A SHORT CATECHISM
Copyright, 1884, by John J. D. Tkexok.
H. A. Host, Printing Establishment, 3 & 5 North William St., N. Y.
^N ATTEMPT has been made, in the following
pages, to draw up a Catechism embodying the
moral principles and views of that section of the
Republican party which nominated Mr. Blaine at
Chicago and is now insisting upon his eminent
fitness to occupy the Presidential Chair.
If, as his champions assert, Mr. Blaine's con-
spicuous virtues deserve such marked and universal
recognition at the hands of the American people,
the youth of the country cannot too soon have
instilled into them the principles so much admired
in him by his followers.
For what were the founders of this Republic distinguished?
For unselfish love of country, truth, honor, and probity, and for
hatred of every kind of meanness.
Are those who direct the affairs of the country to-day similarly
Happily many of our leading men of all political parties are, but
the temptations offered by the greatly increased wealth of the United
States have proved too much for the integrity of many others.
Who are these men ?
The professional or " machine" politicians.
For what are they distinguished?
Generally for utter selfishness, a very low standard of honor and
honesty, aptness for jobbery and peculation, and thinly disguised con-
tempt for old-fashioned notions of the value of truth, rectitude and
Will this description hold good of the machine politicians, as you
term them, of both the great political parties?
Yes, it will.
Is it true of the men who are advocating Mr. Blaine's election?
Eminently so. His selection as their standard bearer and candidate
for the Presidency has nauseated the best men of the Republican party,
who are in open revolt against having the representative of political
dry-rot forced upon them.
What are the symptoms of this special kind of dry-rot?
The advocacy of ideas and practices such as they find themselves
forced to espouse and champion iu Mr. Blaine.
What are these ideas ?
Their formost orators and most "influential" men tell us that lying
equivocation and deceit, dishonorable practices, the barter of official
influence, seJf-abasement and the lowest kind of selfishness are proofs
of the "highest honor and integrity."
Then, what is their definition of a lie?
To judge by their present speeches, they hold there is no such thing.
In the earlier and better days of this republic, any and every inten-
tional violation of the truth was held to be a lie. But to-day the sup-
porters of the Republican Candidate for the Presidency maintain that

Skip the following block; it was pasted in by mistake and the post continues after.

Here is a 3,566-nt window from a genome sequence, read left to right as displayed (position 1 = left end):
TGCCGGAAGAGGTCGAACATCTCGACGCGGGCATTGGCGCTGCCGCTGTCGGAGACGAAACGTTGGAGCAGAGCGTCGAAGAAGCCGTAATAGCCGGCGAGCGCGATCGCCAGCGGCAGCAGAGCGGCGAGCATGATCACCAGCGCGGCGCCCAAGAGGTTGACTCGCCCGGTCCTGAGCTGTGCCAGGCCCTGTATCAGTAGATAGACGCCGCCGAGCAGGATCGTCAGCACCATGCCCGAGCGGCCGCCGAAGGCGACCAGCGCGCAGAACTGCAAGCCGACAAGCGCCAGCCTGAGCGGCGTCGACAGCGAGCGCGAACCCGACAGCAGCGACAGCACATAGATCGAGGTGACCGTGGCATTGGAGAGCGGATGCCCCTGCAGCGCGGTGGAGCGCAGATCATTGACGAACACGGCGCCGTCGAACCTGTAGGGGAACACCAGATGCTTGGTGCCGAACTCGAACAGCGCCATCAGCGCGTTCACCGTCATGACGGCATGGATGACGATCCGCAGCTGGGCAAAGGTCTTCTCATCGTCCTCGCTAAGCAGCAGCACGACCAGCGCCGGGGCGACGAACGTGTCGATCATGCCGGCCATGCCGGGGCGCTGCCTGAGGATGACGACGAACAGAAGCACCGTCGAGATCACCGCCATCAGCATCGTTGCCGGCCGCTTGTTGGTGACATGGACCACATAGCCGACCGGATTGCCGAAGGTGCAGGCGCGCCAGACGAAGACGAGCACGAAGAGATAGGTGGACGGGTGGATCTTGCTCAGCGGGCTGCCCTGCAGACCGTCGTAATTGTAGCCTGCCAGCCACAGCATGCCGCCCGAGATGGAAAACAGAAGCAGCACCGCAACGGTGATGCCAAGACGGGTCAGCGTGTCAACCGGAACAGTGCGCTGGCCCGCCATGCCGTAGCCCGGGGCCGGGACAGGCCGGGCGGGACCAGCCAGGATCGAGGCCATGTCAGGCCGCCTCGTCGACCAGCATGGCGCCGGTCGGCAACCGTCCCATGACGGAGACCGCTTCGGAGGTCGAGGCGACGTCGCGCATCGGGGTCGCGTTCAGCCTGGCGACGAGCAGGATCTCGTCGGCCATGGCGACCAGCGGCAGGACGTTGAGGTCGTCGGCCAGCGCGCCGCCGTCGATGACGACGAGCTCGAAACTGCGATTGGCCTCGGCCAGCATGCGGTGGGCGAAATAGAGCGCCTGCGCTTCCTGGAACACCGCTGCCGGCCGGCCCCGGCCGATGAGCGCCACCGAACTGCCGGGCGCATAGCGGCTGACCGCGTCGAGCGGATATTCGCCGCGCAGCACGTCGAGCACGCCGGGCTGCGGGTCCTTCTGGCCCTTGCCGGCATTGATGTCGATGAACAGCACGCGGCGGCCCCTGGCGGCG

an intentional untruth is not a lie.
What is their object in so doing?
To prove that wrong is right, that dishonor is not dishonorable, that
prostitution of official position for private gain is not shameful, and that
inveterate lying is nothing but "brilliancy."
Is it possible that influential men of the Republican party are engaged
in thus debauching the public conscience?
The answer is to be found in the daily press. The columns of the
newspapers are full of speeches by the foremost supporters of the
Republican candidate, who iusist that he is "above reproach, without a
blemish or a stain," and not only that he is fit, but that he is actually
the fittest man in their party and in the country to stand at the head
of the United States government.
Is the whole Republican party acting in this way?
No. Many conscientious high-minded Republicans have determined,
if possible, to purge their party of this foulness and have, for the time
being, broken away from it. They have publicly expressed their re-
solve to have no hand or part in such shame.
What can induce men of usually sound judgment to act as Mr.
Blaine's supporters are acting?
Blind, unreasoning partisanship. The machine politicians among
them, being generally devoid of conscience, are led by the piospect of
gain in the shape of offices. These men control large bodies of un-
thinking followers That is not surprising. But that the thinking,
otherwise honorable men of a political organization can be so utterly
blinded by party spirit as to trample upon tbe plainest laws of morals
in supporting a man totally unfitted for the presidential office, is a sad
and grievous thing.
Do they then hold "party" dearer than conscience?
Unfortunately it would seem so. Or, at least, they are so desperately
intent upon keeping their party in power that they either refuse to be-
lieve the plainest evidence or satisfy themselves with quibbles which if
employed towards themselves in their everyday business would revolt
and outrage them.
What do you conclude trom this?
That party spirit carried to extremes, as in the present instance,
befogs the mind, warps the judgment; deadens the sense of honor and
is a bad, dangerous thing.
Because the majority of mankind are led, and are prone to adopt the
views of their leaders upon matters of right and wrong. The greatest
popular convulsions the world has ever seen have originated in the
baneful influence of popular leaders without conscience.
From which you further conclude —
That there rests upon the men whom the people honor with their
confidence, and to whom they look for guidance, a tremendous respon-
sibility which ought to deter them from breaking down the barriers
between right and wrong, and which, in case of the highest place in
the gift of the people, ought to render them exacting rather than
lenient. By acting on a totally opposite principle, the present leaders